Philip Hammond faced three main problems in the run-up to this Budget, in ascending order of potential impact on his own political fortunes.  First, the unknowns of Brexit make it difficult to implement the programme of spending and tax cuts that right-of-centre commentators tend to call for.  Second, the Conservative Parliamentary Party is in no mood for the alternative of spending cuts and tax rises that tend to mark post-election budgets.  Third, his own brand has been damaged by Theresa May’s evident distrust of him; the hostility of some Tory MPs over what they see as his foot-dragging on Brexit, his severe limitations as a communicator (“there are no unemployed people”), and above all by the foul-up over NICs in his first Budget.  Put simply, he could not afford to mess up yesterday.

Budgets that go well on day one have a tendency to unravel on day two.  And the Institute for Fiscal Studies has not yet crunched the numbers: that will come later today.  But, as we write, the Chancellor has achieved his unambitious but elemental aim of…surviving.  His means of doing so was to take a leaf out of George Osborne’s book.  Two years ago, the then Chancellor found £27 billion down the back of a sofa – in other words, in the forecasts.  He used it not to pay off borrowing but to avoid painful cuts, make some pleasant tax changes, and (more broadly) to buy off his critics.  Today, his successor, in essence, spent £26 billion that he himself found in that same sofa last spring – deploying it to help the economy a bit and himself a bit more, by getting Number Ten and his Conservative colleagues of his back.

There was £2.8 billion to head off trouble over the NHS (less than either Simon Stevens or Boris Johnson would want); £1.5 billion to calm his critics over Universal Credit; £1.7 billion for better transport links for devolved cities, the Northern Powerhouse and the Midlands Engine, plus a splash of £360 million or so for the Tyne and Wear Metro and Trans-Pennine Trains.  There is over £3 billion if one tots up the money for electric cars, artificial intelligence, tech, and R & D: goodness knows where some of that money is going.  The Chancellor was self-referentially careful to avoid getting into a tangle on VAT thresholds or taxes on White Van Man. Thresholds for the income tax personal allowance and higher rate have been raised with inflation. No hostages to fortune this time round.

We recognise that the Chancellor is in a tight corner.  That’s why we urged him last week to shape-shift from Spreadsheet Phil to Storyteller Phil today, and try to tell a tale of what this Government is for – one that May missed the chance of telling at last month’s Conservative conference.  Hammond didn’t exactly meet the challenge.  Maybe it is a reach too far for his starched-shirt persona.  But he did sound more positive about Brexit, getting it out of the way early in his statement, and allocating £3 billion or so for contingency.  And he managed enough of the meeting-technological-challenge stuff to sound vaguely future-orientated – even bullish, by his standards.  He finished with a traditional Chancellor’s rabbit-from-hat in the form of a stamp duty cut for some first-time buyers.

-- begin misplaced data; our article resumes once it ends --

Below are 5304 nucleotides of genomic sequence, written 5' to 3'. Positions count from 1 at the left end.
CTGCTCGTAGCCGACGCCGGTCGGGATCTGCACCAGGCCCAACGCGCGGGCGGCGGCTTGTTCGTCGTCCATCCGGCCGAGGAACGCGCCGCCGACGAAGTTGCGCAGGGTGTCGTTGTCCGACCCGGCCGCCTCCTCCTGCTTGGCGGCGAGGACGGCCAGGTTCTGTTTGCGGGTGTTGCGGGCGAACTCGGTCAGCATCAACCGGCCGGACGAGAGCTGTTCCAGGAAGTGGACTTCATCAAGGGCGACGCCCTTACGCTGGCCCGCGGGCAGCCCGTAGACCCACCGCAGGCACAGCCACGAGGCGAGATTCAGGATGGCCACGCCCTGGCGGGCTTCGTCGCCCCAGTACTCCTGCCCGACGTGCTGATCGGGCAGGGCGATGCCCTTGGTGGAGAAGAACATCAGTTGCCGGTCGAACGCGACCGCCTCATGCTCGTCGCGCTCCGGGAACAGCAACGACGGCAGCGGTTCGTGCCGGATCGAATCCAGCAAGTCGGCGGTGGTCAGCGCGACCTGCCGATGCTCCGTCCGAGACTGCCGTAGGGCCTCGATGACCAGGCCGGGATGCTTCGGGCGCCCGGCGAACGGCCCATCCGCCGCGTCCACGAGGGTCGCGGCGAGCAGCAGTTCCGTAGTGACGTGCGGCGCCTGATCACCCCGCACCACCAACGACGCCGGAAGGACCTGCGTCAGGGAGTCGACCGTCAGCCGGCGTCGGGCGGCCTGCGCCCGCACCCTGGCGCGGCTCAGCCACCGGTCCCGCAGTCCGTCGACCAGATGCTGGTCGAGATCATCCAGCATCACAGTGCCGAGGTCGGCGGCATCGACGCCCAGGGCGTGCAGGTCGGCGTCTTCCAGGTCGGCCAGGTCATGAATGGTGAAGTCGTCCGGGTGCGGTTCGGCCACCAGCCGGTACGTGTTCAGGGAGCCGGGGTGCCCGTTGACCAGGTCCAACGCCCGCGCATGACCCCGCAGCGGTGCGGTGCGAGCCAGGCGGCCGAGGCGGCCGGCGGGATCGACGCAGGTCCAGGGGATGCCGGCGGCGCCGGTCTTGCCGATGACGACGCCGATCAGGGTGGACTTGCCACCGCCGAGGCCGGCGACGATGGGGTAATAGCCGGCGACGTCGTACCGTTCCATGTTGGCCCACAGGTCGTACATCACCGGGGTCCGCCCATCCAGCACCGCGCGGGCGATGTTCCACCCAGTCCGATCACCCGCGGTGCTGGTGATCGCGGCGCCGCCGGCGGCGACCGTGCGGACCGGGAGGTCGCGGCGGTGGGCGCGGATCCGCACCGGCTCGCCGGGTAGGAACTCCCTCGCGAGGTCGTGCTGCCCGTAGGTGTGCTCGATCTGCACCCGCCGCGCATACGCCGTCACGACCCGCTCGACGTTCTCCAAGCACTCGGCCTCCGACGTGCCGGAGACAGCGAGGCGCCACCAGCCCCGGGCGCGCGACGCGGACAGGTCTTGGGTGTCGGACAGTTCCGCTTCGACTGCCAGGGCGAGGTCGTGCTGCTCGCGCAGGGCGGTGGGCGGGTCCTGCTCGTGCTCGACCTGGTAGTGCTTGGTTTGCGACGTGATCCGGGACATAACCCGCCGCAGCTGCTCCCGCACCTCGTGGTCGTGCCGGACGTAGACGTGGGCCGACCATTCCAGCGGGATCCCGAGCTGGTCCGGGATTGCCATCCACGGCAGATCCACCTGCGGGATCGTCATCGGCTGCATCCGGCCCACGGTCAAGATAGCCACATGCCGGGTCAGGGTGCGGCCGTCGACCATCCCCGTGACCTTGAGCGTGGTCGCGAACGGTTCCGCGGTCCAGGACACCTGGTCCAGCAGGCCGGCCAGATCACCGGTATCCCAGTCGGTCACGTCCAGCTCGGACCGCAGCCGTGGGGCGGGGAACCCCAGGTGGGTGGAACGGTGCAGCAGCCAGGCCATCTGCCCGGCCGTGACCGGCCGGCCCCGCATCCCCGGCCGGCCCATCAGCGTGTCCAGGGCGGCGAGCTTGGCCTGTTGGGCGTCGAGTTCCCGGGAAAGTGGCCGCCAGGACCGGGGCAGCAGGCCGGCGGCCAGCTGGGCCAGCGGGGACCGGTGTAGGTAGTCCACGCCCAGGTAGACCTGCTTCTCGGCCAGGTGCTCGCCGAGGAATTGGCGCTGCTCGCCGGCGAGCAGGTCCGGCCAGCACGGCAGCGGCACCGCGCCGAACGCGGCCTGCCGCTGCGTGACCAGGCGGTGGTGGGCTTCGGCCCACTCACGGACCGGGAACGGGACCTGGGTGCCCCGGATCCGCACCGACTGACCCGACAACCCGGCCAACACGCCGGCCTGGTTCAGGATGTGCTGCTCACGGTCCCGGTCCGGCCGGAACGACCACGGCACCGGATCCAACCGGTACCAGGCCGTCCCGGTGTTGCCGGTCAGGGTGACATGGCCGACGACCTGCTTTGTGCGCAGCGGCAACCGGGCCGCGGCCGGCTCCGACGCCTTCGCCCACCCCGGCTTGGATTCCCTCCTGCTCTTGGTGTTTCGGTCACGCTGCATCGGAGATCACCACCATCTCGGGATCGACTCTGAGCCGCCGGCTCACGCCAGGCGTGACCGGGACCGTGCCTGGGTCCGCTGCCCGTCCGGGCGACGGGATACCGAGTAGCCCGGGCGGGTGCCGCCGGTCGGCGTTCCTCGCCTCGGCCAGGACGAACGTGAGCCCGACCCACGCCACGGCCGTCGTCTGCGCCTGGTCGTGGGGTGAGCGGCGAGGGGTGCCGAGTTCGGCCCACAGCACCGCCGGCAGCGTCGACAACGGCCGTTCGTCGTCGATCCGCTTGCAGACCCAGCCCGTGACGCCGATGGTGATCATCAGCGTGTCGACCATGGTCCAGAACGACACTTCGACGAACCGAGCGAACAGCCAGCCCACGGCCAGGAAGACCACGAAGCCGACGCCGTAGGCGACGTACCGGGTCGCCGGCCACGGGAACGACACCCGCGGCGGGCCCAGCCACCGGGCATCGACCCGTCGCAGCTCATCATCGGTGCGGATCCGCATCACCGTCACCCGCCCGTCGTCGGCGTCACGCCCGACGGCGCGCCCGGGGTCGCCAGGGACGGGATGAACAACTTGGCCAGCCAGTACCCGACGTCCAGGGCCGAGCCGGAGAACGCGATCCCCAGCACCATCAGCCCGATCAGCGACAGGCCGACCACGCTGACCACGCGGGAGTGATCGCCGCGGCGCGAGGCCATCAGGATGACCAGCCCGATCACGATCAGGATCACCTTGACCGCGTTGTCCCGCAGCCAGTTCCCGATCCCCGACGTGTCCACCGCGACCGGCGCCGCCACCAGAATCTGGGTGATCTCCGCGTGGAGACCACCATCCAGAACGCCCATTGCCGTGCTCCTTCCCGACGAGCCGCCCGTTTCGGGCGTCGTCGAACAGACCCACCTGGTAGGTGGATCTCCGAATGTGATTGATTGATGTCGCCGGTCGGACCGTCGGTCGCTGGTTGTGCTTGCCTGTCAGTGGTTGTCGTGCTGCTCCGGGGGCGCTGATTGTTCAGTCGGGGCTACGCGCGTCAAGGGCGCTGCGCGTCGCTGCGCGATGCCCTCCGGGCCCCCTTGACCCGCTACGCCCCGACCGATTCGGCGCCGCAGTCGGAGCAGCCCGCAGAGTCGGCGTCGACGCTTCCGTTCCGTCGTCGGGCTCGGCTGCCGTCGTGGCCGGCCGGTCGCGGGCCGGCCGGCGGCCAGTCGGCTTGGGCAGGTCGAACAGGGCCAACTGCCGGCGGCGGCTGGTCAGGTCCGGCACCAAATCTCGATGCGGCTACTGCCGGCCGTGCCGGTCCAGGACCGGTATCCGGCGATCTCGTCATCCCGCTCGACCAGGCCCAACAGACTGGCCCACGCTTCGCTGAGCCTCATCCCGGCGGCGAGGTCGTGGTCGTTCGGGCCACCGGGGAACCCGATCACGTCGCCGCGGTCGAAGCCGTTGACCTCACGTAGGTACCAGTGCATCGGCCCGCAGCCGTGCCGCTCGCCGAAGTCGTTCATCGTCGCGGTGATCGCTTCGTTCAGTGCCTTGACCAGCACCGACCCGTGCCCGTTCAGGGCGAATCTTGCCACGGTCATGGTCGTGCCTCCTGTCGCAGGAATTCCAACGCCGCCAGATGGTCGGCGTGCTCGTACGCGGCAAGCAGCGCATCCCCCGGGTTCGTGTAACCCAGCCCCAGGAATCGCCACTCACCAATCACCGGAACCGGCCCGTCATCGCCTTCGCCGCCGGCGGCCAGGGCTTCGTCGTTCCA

If any part of the Budget has unravelled so far, it is probably this bit.  The Office of Budget Responsibility assumes that the cut will simply raise house prices: “the main gainers from the policy are people who already own property”.  There is a wider sense that the housing package is underwhelming.  The £44 billion in capital spending is less impressive than it looks once one wrestles with the small print.  But the key questions are not so much on the demand as the supply site.  It isn’t clear whether five garden cities can be built, or a million new homes be delivered along the Cambridge-Milton Keynes-Oxford corridor by 2030, without further liberalising planning reform.  (The Oliver Letwin review of the permissions-to-homes lag sounds like a lot like the Government limbering up for compulsory purchases.)

So far, so deft – politically, anyway.  However, there was a discontinuity between the jokes in the Chancellor’s text – such as his ribbing of Michael Gove over the “economicky” bit of the speech – and the gravity of our national challenge.  It is easy to write off the OBR’s lower-growth forecasts, and easier still to blame them on Brexit.  But what they show most of all is that the OBR has given up believing that more growth will bring rising productivity with it.  Low productivity is becoming the Achilles heel of the British economy, together with the depressed wages it brings with it.  If Hammond did little to fix it today, in this economicky-survivorish-escapy Budget, don’t dump the blame on him, or on an exhausted and demoralised Treasury.  Look back instead to the election last summer, which robbed May of her majority.